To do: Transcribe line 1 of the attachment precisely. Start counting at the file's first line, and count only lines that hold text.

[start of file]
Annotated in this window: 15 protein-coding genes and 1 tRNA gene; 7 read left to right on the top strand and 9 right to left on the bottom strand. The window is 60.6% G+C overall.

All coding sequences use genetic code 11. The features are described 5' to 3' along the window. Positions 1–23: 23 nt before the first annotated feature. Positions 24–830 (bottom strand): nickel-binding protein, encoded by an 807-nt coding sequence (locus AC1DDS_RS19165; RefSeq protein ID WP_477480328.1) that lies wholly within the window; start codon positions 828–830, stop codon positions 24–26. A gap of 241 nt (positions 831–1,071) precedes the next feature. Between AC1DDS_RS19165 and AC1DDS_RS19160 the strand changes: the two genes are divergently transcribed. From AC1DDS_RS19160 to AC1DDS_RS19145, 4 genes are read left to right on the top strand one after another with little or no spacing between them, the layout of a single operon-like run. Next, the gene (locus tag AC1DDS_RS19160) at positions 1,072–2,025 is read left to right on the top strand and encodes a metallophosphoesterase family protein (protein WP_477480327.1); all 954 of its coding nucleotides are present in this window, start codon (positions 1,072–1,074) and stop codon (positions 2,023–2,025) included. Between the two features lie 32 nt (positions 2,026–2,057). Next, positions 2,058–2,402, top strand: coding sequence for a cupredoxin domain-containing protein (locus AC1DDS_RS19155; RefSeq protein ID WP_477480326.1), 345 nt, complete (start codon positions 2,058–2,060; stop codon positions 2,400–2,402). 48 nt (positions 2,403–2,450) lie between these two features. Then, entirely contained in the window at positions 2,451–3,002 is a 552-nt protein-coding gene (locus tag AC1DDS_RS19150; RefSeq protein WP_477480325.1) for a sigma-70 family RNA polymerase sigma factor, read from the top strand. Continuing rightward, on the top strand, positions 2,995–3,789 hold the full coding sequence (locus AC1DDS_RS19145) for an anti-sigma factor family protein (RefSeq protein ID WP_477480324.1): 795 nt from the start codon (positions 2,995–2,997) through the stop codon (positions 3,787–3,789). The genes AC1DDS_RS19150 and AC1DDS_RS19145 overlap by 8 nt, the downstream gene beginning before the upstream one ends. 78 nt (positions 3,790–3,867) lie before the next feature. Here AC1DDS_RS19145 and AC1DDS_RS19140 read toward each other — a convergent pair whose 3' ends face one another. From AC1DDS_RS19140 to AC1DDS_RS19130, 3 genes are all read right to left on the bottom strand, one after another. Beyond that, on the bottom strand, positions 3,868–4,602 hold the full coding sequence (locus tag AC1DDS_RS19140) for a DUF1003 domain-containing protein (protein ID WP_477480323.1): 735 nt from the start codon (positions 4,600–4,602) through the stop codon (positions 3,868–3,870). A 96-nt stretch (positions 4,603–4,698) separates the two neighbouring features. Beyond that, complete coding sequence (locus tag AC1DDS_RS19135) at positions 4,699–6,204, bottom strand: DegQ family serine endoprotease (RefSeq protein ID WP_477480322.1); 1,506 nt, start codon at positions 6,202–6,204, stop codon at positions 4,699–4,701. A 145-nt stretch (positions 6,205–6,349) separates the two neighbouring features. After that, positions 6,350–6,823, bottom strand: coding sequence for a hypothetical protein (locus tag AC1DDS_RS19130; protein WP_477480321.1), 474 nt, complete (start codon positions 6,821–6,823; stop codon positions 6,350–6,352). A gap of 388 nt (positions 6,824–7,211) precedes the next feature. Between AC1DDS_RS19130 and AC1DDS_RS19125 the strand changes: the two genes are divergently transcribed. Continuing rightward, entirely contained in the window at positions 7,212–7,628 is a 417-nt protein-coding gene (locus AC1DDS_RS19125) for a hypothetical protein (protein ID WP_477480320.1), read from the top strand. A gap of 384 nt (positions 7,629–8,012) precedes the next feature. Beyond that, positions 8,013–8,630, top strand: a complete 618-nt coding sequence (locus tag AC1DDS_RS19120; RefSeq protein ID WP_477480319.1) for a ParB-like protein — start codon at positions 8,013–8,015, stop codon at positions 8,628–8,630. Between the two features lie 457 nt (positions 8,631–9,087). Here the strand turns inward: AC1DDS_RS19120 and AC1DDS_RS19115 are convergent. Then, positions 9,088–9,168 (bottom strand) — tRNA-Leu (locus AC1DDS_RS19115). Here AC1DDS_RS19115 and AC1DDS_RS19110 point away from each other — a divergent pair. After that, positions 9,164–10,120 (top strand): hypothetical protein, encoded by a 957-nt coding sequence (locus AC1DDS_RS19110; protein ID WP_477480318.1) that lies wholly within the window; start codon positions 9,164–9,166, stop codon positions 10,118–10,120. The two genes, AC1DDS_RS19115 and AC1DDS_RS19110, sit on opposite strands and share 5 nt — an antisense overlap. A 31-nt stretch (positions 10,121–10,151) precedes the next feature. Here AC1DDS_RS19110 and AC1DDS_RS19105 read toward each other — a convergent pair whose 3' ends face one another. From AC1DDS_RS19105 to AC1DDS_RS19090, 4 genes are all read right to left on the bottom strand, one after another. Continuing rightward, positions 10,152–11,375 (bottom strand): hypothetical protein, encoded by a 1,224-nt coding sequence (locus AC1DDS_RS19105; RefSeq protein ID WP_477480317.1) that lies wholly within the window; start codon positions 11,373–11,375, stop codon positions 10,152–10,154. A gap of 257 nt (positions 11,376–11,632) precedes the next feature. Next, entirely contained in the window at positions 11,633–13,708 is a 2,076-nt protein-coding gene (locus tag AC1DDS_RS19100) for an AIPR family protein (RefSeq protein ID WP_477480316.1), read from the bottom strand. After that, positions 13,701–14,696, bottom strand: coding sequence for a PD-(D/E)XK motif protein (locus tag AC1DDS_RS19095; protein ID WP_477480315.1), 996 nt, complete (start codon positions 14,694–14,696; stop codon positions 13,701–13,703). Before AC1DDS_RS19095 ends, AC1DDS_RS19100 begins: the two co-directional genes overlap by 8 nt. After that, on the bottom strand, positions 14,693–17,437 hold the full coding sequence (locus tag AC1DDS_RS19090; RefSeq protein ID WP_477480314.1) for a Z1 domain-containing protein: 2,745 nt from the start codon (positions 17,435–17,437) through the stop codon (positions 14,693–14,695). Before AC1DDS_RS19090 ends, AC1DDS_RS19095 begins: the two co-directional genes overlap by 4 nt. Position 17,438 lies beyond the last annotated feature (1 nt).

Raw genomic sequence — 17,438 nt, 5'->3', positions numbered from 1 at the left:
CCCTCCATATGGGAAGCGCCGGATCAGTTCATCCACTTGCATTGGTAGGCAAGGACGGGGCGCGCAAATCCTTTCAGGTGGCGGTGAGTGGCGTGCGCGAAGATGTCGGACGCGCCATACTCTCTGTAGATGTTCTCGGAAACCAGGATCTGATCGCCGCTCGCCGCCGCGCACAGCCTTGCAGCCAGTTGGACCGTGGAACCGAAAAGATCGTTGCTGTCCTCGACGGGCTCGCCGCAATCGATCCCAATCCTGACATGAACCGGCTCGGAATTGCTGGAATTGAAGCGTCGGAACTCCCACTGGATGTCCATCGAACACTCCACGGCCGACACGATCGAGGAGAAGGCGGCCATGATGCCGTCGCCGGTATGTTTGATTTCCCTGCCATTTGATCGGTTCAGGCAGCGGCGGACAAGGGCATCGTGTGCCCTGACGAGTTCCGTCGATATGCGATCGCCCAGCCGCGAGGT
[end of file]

Annotated in this window: 15 protein-coding genes and 1 tRNA gene; 7 read left to right on the top strand and 9 right to left on the bottom strand. The window is 60.6% G+C overall.